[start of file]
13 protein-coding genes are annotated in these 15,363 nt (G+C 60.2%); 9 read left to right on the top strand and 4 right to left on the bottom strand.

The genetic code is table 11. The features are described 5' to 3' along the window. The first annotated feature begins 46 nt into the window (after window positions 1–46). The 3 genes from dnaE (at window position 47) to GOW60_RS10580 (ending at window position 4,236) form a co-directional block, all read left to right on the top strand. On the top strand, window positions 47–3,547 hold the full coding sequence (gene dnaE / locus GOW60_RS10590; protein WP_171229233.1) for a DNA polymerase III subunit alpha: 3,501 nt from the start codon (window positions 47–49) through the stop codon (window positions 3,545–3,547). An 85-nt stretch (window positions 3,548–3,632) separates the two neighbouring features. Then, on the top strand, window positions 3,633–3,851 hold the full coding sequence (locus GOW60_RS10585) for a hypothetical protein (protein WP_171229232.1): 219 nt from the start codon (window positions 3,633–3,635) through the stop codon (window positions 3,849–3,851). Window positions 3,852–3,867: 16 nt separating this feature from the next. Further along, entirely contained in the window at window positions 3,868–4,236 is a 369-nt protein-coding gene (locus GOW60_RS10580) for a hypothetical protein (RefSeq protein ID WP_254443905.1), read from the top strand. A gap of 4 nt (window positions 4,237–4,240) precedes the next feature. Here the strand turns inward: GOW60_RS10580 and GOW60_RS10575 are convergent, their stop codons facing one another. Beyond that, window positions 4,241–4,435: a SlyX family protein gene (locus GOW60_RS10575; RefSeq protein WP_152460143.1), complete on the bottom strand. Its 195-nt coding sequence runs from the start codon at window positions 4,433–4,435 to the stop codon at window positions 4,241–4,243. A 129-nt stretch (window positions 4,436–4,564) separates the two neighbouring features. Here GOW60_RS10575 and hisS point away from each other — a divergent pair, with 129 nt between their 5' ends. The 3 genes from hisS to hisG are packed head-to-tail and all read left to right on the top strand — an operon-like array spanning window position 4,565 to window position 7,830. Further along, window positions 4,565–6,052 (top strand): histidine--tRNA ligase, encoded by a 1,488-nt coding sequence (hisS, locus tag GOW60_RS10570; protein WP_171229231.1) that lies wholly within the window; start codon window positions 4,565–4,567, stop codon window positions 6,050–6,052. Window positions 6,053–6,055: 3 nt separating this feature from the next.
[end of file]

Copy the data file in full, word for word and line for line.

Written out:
13 protein-coding genes are annotated in these 15,363 nt (G+C 60.2%); 9 read left to right on the top strand and 4 right to left on the bottom strand.

The genetic code is table 11. The features are described 5' to 3' along the window. The first annotated feature begins 46 nt into the window (after window positions 1–46). The 3 genes from dnaE (at window position 47) to GOW60_RS10580 (ending at window position 4,236) form a co-directional block, all read left to right on the top strand. On the top strand, window positions 47–3,547 hold the full coding sequence (gene dnaE / locus GOW60_RS10590; protein WP_171229233.1) for a DNA polymerase III subunit alpha: 3,501 nt from the start codon (window positions 47–49) through the stop codon (window positions 3,545–3,547). An 85-nt stretch (window positions 3,548–3,632) separates the two neighbouring features. Then, on the top strand, window positions 3,633–3,851 hold the full coding sequence (locus GOW60_RS10585) for a hypothetical protein (protein WP_171229232.1): 219 nt from the start codon (window positions 3,633–3,635) through the stop codon (window positions 3,849–3,851). Window positions 3,852–3,867: 16 nt separating this feature from the next. Further along, entirely contained in the window at window positions 3,868–4,236 is a 369-nt protein-coding gene (locus GOW60_RS10580) for a hypothetical protein (RefSeq protein ID WP_254443905.1), read from the top strand. A gap of 4 nt (window positions 4,237–4,240) precedes the next feature. Here the strand turns inward: GOW60_RS10580 and GOW60_RS10575 are convergent, their stop codons facing one another. Beyond that, window positions 4,241–4,435: a SlyX family protein gene (locus GOW60_RS10575; RefSeq protein WP_152460143.1), complete on the bottom strand. Its 195-nt coding sequence runs from the start codon at window positions 4,433–4,435 to the stop codon at window positions 4,241–4,243. A 129-nt stretch (window positions 4,436–4,564) separates the two neighbouring features. Here GOW60_RS10575 and hisS point away from each other — a divergent pair, with 129 nt between their 5' ends. The 3 genes from hisS to hisG are packed head-to-tail and all read left to right on the top strand — an operon-like array spanning window position 4,565 to window position 7,830. Further along, window positions 4,565–6,052 (top strand): histidine--tRNA ligase, encoded by a 1,488-nt coding sequence (hisS, locus tag GOW60_RS10570; protein WP_171229231.1) that lies wholly within the window; start codon window positions 4,565–4,567, stop codon window positions 6,050–6,052. Window positions 6,053–6,055: 3 nt separating this feature from the next.